It’s one thing to get users to initially follow you on Twitter. It’s another to keep them. I asked respondents whether they tracked the retention rate of their followers. Only a scant 16% did. 84% did not track follower retention and had no idea whether their customers were still following them. The good news? Of the 16% who did track retention, 75% of them reported that the drop-off rate of their Twitter followers was 10% or less.
Aside from retaining customers as followers, another important question is how many of one’s followers are active on Twitter. With a reported 60% drop-off rate, these business users might well have “followers” that are just dead accounts. I asked how many respondents knew whether their followers were active users. The same results applied. 84% of these business users had no idea whether the customers following them were actually ever seeing their tweets, or were just dead accounts. Of the 16% who did make the effort to find out, a lot had disappointing numbers:
- 37.5% of those who did track the status of their follower’s accounts found that 50% or more were inactive.
- Only 25% of those who tracked the status of follower accounts found that 75% or more were active.
These are the numbers for business users actively tracking. I’d theorizie that these businesses are generally more engaged and saavy about Twitter, and are likely to be more proactive about engaging and thereby keeping their followers at higher rates. If that is the case, then I would expect these rather dismal numbers to be even more dismal for the 84% of businesses that aren’t tracking the status of their followers. In other words, there’s a good chance that most business users who have gotten customers to follow them on Twitter are now being followed by large numbers of dead accounts.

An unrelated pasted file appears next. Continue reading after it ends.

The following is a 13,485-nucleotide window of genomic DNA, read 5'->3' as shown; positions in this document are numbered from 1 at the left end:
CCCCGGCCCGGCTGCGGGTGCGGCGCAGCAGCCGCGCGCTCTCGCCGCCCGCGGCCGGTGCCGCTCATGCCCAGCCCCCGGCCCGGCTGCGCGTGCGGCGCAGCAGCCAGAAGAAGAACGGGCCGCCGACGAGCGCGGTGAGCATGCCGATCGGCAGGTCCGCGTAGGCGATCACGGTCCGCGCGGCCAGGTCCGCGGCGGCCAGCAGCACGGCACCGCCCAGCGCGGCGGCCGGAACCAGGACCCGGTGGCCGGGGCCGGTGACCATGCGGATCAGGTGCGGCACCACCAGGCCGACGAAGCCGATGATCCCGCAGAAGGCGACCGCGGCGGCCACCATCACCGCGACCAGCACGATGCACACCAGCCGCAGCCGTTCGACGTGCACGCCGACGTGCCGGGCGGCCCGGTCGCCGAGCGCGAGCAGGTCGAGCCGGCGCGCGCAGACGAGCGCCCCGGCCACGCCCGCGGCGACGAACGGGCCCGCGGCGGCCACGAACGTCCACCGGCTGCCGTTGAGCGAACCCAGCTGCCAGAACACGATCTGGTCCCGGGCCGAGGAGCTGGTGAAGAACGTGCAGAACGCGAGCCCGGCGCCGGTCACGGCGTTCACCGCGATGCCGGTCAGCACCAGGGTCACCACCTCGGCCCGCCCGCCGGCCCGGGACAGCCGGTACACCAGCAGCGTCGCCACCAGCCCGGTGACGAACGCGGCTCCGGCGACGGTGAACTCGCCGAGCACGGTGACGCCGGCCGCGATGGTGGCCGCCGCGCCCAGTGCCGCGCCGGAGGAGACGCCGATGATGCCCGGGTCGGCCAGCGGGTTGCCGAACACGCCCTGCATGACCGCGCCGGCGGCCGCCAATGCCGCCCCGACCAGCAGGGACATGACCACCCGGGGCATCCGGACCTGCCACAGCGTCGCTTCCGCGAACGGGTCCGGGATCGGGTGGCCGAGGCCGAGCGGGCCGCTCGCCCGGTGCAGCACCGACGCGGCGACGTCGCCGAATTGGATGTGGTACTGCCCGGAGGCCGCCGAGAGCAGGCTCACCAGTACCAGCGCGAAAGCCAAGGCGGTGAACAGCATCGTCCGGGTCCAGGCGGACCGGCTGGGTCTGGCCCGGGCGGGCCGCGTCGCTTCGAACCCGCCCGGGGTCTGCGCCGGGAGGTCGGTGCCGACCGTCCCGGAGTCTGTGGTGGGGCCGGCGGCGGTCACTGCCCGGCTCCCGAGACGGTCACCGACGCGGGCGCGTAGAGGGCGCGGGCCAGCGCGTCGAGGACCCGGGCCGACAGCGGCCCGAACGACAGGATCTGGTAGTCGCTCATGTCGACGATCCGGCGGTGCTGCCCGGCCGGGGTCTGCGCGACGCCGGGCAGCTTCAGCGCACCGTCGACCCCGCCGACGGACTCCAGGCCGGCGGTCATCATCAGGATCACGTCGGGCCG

If you’re using Twitter for business, you need to monitor your followers. There are various tools that can help you track your followers and determine whether they are actively using their accounts (try Twitoria for that). Failing to do so will likely result in your investing time and energy tweeting good content that your target customers will never see. That’s a lot of waste time and energy.
Even better, I suggest that beyong just obtaining customers as followers, you put effort into retaining them and helping your customers to find value in Twitter. Twitter’s new List feature is a great tool to help you do that. (I know, because we created TweetPackage.com, a precursor to and now largely superceded by Lists, with exactly that goal.) Use Lists to create a Twitter Solution (read here to see how) and give your customers a reason to check Twitter out and keep using it.
If you’re really interested in retaining your customers on Twitter, actively follow them on Twitter, check their streams regularly, @ them, and work to connect them with other resources on Twitter. Lists can be a tool for this, too. (See this post.) But you are the main source.
Investing time in the early stages of your customers’ Twitter use will pay off later. By helping to get them hooked on Twitter, you ensure they stick with it, and thereby see your Tweets and stay in an active, online relationship with you.
Besides, Twitter’s terrific. Help spread the Twitter love!